BASSET

researched by Ld. Brusten de Bearsul
re-redaction by H.L. Modar Neznanich

 

Basset is a multi-player gambling game.

The number of players determines the number of standard 52-card decks used. The number of decks to use are:

1 deck - 2 to 3 players and a dealer

2 decks - 4 to 7 players and a dealer

3 decks - 8 to 11 players and a dealer

4 decks - 12 to 15 players and a dealer

5 decks - 16 to 19 players and a dealer

6 decks - 20 to 23 players and a dealer

7 decks - 24 to 27 players and a dealer

8 decks - 28 to 31 players and a dealer

9 decks - 32 to 35 players and a dealer

And so on. Each additional deck allows up to 4 more players.

Thirteen cards are dealt, face up, to each player.

No cards are dealt to the dealer.

Each player then decides which of his own cards he will bet on.

Betting is done by placing the wager upon the card being bet on.

Any or all the cards a player has may be bet on.

Wagers may be of any value (although "House Rules" can set a limit on the wagers).

Bets have to be made by all players before the next step in the game is taken.

Next the dealer turns one card face up from the remainder of the deck, dealt from the bottom.

The dealer wins all bets placed on cards that match this card's rank.

The dealer then deals two cards off the top of the deck, face up.

The dealer wins all bets placed on cards that match the first card's rank.

The dealer pays all wagers that match the second card.

Once a wager on a card has been lost, the card is taken out of play.

Once a wager on a card has been won, the player has a choice: He may a) take the card out of play and keep the wager won, or b) leave the card and wager (the original amount only) in play.

To signify that a winning card and bet is left in play, a corner of the card is turned up.

If a card is left in play after winning and it loses, the dealer gets the original bet on the card (only), and the card is then taken out of play.

If a card is left in play after winning and it wins again, it is paid off at 7 times the original bet.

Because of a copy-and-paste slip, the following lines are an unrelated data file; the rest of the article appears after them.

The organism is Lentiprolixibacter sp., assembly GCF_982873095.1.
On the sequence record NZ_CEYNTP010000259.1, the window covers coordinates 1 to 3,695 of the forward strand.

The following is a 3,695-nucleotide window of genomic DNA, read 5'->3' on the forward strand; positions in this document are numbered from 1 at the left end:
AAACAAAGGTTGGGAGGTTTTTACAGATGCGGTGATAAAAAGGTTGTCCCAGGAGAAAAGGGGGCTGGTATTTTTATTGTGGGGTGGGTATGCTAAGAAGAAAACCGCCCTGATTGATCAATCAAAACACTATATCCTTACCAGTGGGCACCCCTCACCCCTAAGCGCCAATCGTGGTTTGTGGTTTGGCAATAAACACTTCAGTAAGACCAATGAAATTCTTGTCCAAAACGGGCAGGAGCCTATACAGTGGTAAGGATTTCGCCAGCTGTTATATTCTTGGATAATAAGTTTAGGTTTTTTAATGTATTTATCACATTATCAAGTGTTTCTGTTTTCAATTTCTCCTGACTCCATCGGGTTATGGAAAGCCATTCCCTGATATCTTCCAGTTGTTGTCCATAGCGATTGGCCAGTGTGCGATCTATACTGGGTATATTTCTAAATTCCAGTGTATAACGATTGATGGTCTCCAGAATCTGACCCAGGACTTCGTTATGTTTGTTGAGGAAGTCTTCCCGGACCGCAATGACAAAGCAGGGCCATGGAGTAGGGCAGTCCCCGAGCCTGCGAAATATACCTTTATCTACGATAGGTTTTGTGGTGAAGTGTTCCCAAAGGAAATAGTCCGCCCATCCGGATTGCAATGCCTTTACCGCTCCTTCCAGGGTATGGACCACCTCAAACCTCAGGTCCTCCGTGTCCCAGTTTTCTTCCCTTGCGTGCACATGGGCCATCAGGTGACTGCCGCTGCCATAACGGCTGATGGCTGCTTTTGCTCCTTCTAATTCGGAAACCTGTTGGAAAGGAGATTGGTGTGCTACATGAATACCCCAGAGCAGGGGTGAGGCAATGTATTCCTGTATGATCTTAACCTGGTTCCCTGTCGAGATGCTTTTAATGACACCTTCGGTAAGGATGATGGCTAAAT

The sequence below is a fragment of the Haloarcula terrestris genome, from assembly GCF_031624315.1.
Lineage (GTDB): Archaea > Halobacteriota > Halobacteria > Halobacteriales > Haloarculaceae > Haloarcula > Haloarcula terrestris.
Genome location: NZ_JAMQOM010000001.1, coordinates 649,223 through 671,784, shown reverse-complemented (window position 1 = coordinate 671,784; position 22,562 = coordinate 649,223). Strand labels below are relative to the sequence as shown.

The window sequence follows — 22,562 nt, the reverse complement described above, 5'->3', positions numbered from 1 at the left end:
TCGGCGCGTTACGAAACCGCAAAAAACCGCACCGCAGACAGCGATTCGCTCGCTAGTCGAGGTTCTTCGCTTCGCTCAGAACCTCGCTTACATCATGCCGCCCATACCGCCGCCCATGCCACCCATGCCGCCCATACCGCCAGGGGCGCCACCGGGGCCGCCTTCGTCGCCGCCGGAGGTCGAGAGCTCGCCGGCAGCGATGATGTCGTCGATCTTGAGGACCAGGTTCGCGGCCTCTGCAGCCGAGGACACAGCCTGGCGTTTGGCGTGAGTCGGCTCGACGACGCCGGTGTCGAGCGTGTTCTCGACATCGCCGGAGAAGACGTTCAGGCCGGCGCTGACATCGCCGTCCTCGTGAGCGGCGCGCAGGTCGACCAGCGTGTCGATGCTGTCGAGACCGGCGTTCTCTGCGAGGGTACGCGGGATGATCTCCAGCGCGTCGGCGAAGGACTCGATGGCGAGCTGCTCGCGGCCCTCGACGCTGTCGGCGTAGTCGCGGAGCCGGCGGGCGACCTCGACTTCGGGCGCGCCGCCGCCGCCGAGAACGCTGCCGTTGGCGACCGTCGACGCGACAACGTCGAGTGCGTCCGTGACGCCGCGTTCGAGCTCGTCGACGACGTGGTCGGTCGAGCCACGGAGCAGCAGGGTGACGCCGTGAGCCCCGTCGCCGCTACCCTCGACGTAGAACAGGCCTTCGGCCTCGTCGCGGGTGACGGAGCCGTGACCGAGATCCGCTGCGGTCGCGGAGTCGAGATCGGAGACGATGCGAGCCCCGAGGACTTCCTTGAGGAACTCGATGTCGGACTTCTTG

A card that has won twice can be taken out of play or left in play, with the original bet on it.

To signify that a 2-time winning card and bet is left in play, two corners of the card are turned up.

If a 2-time winning card is left in play and it loses, the dealer gets the original bet on the card (only), and the card is then taken out of play.

If a 2-time winning card is left in play and it wins again, it is paid off at 15 times the original bet.

A card that has won three times can be taken out of play or left in play, with the original bet on it.

To signify that a 3-time winning card and bet is left in play, three corners of the card are turned up.

If a 3-time winning card is left in play and it loses, the dealer gets the original bet on the card (only), and the card is then taken out of play.

If a 3-time winning card is left in play and it wins again, it is paid off at 30 times the original bet.

A card that has won four times can be taken out of play or left in play, with the original bet on it.

To signify that a 4-time winning card and bet is left in play, all four corners of the card are turned up.

If a 4-time winning card is left in play and it loses, the dealer gets the original bet on the card (only), and the card is then taken out of play.

If a 4-time winning card is left in play and it wins again, it is paid off at 60 times the original bet.

A card that has won four times is taken out of play.

 

NON-WAGERING ALTERNATIVE
(Modern Addition by Redaction Author)

Instead of wagering money (or other items), the dealer can act as points keeper and keep track of bets and payouts. The first player to reach an agreed upon amount, would be the winner.


1998 Modar Neznanich
Permission to Print.

e-mail: rknight@kumc.edu

H.L. Modar Neznanich, CLM, CSH, CT, CCC

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